java -jar path/to/target.jar. Files that are executable (perhaps generated by a
genrule()) are also expanded. If the build rule does not generate an executable output, then an exception is thrown and the build breaks.
Expands to the location of the output of the specified build rule. This means that you can refer to the output without needing to be aware of how Buck is storing data on the disk mid-build.
Expands to the Maven coordinates for the specified build rule. This allows you to access the Maven coordinates for Maven-aware build rules. The format of the expansion is:
A platform-specific version of the shell command parameter
cmd. It runs on Linux and UNIX systems—including OSX—on which
bashis installed. It has a higher priority than
bashargument is run with
/bin/bash -c. It has access to the same set of macros and variables as the
A platform-specific version of the shell command parameter
cmd. It runs on Windows and has a higher priority than
cmd_exeargument is run with
cmd.exe /c. It has access to the same set of macros and variables as the
Specifies the type of this genrule. This is used for logging and is particularly useful for grouping genrules that share an underlying logical "type".
For example, if you have the following
cxx_genruledefined in the root directory of your Buck project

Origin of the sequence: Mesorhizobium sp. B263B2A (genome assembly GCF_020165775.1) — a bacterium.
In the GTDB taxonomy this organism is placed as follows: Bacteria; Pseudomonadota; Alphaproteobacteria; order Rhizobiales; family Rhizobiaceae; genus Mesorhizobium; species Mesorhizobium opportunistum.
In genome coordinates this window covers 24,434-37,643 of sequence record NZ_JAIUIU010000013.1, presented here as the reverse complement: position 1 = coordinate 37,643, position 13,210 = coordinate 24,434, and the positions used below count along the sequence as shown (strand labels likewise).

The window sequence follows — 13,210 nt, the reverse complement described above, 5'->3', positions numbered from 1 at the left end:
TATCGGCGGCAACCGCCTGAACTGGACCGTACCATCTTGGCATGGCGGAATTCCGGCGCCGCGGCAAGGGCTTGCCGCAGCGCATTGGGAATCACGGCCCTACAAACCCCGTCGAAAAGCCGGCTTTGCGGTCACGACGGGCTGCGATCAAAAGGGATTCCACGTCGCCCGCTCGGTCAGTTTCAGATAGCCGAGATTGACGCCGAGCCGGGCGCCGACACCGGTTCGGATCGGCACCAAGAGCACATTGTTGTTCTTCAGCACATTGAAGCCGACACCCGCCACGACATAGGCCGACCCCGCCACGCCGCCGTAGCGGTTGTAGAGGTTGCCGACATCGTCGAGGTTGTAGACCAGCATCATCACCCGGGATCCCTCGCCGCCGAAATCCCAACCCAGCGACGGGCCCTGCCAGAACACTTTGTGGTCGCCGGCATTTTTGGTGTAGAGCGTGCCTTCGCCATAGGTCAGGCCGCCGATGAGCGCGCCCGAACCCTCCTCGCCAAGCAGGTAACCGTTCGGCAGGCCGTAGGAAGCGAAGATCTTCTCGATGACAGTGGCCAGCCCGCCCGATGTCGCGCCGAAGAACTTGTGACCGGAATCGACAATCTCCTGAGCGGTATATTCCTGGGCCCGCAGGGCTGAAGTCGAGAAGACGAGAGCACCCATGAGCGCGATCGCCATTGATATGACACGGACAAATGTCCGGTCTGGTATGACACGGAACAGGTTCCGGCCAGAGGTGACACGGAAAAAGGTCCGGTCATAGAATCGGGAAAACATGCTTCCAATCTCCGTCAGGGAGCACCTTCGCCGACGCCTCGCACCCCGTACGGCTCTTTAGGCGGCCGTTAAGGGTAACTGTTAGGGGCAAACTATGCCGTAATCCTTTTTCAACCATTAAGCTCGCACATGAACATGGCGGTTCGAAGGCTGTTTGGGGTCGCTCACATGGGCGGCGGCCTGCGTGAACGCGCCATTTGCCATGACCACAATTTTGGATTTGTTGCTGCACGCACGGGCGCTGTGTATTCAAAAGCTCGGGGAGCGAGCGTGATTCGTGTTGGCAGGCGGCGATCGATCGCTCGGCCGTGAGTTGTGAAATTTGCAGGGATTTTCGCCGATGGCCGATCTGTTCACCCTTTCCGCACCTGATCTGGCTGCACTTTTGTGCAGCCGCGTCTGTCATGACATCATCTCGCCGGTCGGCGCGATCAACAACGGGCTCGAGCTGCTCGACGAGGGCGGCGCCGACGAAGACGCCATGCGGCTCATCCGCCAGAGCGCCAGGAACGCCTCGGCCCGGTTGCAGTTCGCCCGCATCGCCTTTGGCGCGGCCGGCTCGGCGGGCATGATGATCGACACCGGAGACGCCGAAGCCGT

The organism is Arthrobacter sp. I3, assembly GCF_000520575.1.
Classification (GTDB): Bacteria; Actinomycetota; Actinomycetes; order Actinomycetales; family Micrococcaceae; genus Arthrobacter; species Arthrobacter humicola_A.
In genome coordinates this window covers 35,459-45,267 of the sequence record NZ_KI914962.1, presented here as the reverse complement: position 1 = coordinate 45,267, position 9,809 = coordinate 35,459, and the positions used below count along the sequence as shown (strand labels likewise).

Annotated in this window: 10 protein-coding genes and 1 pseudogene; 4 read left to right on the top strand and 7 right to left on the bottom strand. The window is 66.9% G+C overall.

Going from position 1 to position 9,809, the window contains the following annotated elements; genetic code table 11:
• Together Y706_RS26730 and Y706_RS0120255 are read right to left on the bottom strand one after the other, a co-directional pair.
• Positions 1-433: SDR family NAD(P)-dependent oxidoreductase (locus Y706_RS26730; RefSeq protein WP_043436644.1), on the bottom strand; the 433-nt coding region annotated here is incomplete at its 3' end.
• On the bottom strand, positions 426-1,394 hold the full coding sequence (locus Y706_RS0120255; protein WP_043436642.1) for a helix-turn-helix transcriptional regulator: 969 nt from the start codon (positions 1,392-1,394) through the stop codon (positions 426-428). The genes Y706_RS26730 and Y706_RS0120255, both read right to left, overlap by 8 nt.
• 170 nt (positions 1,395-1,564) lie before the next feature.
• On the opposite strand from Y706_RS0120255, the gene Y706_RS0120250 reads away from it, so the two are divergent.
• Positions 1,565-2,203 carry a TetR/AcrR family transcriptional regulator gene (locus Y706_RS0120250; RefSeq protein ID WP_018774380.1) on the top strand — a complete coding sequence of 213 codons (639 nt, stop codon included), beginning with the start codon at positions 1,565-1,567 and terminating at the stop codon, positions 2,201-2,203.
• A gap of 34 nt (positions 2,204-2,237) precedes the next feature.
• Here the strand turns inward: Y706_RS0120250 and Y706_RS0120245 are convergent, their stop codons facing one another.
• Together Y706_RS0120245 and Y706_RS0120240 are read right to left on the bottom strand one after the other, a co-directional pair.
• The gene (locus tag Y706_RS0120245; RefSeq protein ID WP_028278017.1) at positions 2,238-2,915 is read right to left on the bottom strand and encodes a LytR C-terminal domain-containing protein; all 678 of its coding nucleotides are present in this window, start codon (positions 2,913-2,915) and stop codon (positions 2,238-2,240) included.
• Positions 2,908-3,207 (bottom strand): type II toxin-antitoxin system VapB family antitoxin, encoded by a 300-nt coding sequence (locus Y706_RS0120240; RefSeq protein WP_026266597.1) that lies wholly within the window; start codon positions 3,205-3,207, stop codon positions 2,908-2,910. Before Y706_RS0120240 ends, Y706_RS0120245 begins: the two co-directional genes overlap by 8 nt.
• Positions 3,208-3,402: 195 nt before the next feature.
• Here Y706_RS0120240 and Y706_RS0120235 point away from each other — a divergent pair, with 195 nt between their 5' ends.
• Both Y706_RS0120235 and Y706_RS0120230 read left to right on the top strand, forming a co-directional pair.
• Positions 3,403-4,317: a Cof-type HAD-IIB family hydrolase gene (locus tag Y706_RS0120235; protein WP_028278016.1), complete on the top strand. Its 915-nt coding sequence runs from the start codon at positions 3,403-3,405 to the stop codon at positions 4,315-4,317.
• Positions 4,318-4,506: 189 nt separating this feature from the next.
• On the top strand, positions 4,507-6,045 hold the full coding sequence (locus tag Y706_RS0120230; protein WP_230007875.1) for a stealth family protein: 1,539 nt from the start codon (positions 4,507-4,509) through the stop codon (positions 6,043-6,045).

cxx_genrule( name = 'cxx_gen', type = 'epilog', cmd = 'touch finish.txt; cp finish.txt $OUT', out = 'finish.txt' )
then the following
buck query "attrfilter( type, 'epilog', '//...' )"
This argument only exists for historical reasons and it does not have any effect. It will be deprecated and removed in the future.
" ") #
The delimiter between paths in environment variables, such as SRCS, that can contain multiple paths. It can be useful to specify this parameter if the paths could contain spaces.
List of build targets that identify tests that exercise this target.
List of build target patterns that identify the build rules that can include this rule as a dependency, for example, by listing it in their
exported_depsattributes. For more information, see visibility.
ExamplesHere is an example of a couple
apk_genrule()open up an APK, do some super signing, and then zipalign that APK again.
# Building this rule will produce a file named messenger.apk. android_binary( name = 'messenger', manifest = 'AndroidManifest.xml', target = 'Google Inc.:Google APIs:16', keystore = '//keystores:prod', package_type = 'release', proguard_config = 'proguard.cfg', deps = [ ':res', ':src', ], ) apk_genrule( name = 'messenger_super_sign_unalign', apk = ':messenger', bash = '$(exe //java/com/facebook/sign:super_sign) --input $APK --output $OUT', cmd_exe = '$(exe //java/com/facebook/sign:super_sign) --input %APK% --output %OUT%', out = 'messenger_super_sign_unalign.apk', ) apk_genrule( name = 'messenger_super_sign', apk = ':messenger_super_sign_unalign', bash = '$ANDROID_HOME/tools/zipalign -f 4 $APK $OUT', cmd_exe = '%ANDROID_HOME%\\tools\\zipalign -f 4 %APK% %OUT%', out = 'messenger_super_sign.apk', )